In the world of gas cars we have a well-accepted metric for understanding a car's efficiency: Miles per Gallon (MPG). MPG is often used to get a general sense for how "expensive" a car will be to operate. (e.g. "35 MPG is pretty good......5 MPG is pretty bad.") It also is used to compare the efficiency of two cars. However in the world of electric cars this metric obviously doesn't make sense, as there are no "gallons of gas" in an electric car.
The Electric Vehicle industry has developed a metric they hope will be an equivalent to MPG: Miles Per Gallon Equivalent (MPGe). The thought process goes like this: One gallon of gasoline contains the same energy as 33.7 kWh of electricity. Therefore, if an electric car can travel 100 miles on 33.7 kWh of electricity, it would have an efficiency of 100 MPGe. This methodology can be used to compare the relative efficiency of two electric cars. But it doesn't help gasoline car owners get a sense of the operating costs of an electric car. Our electric car has an MPGe of 117 city and 131 highway. I don't know about you - but that data doesn't help me understand whether operating this car will be "expensive" or "cheap".
We took delivery of our electric car on Dec 8, 2021. Through Jan 31, 2022 we've driven 635 "local" miles (i.e. errands and other trips close to home). We also drove 2,911 miles over 9 days during a trip to CA and back. The following cost comparison excludes that road trip - since that was not "typical" driving for us.
Gasoline Vehicle Cost
Our electric car replaced a 2019 GMC Terrain. The Terrain typically got about 25 MPG in city driving. 635 miles would require a little over 25 gallons of fuel. At $3.34/gal - that's a fuel cost of $83.50.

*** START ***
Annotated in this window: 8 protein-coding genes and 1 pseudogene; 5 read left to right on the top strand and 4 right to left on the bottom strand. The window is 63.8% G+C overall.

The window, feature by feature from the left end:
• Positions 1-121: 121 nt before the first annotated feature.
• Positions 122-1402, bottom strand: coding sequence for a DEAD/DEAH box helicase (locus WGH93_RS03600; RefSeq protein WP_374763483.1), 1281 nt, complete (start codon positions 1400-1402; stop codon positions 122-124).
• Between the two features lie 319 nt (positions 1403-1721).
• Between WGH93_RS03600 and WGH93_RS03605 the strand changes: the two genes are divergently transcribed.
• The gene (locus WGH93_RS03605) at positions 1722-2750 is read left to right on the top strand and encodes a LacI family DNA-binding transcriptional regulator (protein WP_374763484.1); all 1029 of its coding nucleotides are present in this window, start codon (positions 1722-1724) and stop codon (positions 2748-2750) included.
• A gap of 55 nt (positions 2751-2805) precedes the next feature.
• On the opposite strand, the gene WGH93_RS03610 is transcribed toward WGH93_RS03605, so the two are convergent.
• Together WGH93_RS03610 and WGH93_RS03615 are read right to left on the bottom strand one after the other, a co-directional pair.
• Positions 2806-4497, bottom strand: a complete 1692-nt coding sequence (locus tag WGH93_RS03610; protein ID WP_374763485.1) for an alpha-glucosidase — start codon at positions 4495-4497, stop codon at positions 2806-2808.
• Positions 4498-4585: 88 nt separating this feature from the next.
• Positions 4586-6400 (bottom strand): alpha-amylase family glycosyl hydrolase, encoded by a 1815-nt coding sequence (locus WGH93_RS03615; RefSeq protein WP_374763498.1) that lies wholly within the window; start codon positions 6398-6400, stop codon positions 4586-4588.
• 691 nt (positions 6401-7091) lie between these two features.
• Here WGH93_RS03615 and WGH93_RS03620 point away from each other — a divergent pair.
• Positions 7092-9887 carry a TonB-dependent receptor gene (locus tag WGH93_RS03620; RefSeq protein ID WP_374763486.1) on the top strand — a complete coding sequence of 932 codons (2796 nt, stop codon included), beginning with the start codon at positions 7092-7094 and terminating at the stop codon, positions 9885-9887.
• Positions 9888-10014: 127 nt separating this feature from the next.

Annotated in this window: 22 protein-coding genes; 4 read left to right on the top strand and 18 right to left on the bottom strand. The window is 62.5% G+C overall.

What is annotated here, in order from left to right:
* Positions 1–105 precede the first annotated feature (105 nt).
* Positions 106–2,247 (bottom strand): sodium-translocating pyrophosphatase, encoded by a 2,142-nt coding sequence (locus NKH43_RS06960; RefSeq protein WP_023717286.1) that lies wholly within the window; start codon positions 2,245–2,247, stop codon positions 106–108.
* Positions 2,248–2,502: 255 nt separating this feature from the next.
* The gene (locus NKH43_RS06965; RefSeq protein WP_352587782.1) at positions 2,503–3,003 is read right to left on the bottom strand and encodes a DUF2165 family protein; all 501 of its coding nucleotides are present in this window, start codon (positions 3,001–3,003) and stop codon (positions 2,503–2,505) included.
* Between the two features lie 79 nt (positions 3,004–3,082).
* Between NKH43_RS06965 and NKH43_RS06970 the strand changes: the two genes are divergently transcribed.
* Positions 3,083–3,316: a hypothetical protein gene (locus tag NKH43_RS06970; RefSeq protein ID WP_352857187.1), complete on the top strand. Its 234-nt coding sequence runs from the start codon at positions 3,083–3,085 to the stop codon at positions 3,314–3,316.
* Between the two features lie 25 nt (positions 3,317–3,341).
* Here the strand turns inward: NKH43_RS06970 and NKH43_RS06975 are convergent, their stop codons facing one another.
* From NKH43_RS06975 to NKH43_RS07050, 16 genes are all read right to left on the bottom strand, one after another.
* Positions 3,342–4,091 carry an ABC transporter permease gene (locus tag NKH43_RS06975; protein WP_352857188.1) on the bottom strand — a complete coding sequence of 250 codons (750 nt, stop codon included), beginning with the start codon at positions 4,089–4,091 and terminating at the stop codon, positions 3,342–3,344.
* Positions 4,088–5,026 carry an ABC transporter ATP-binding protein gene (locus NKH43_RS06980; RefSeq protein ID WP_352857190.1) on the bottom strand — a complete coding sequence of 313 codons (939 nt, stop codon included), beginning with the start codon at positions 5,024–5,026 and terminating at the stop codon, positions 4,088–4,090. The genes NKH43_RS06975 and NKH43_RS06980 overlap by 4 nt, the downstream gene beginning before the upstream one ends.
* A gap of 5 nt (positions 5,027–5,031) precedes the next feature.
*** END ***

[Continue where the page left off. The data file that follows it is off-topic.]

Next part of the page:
Electric Vehicle Cost
We charge our car using electricity from two sources. Our preferred power source for car charging is our solar panels. If we're not able to get the power we need from solar we pay for power from our electric company - like we do when we use any other electric appliance in our house.
Driving the 635 of in-town miles required 301 kWh of electricity. 251 kWh came from the solar panels. 50 kWh were purchased from the electric utility.
The 251 kWh from solar that went into the car weren't "free". If we had returned that power to the utility (sold it to them) we would have received $15.06 of credit toward our electric bill. The 50 kWh we purchased cost us $3.50. Therefore, the energy needed to drive those 635 of in-town miles cost us $18.56. This, of course, does not include other costs of gas cars such as oil changes, etc. Including those would make the difference even more dramatic.
$83.50 for gasoline vs $18.56 for electricity - to drive 635 miles. On a per-mile basis the electric car costs us about 22% of the cost of a gasoline vehicle.
Not everyone has solar panels. So what would the energy for the 635 miles cost if all of it had been purchased from our utility? $24.57. Still - considerably less expensive than gasoline-based transportation.
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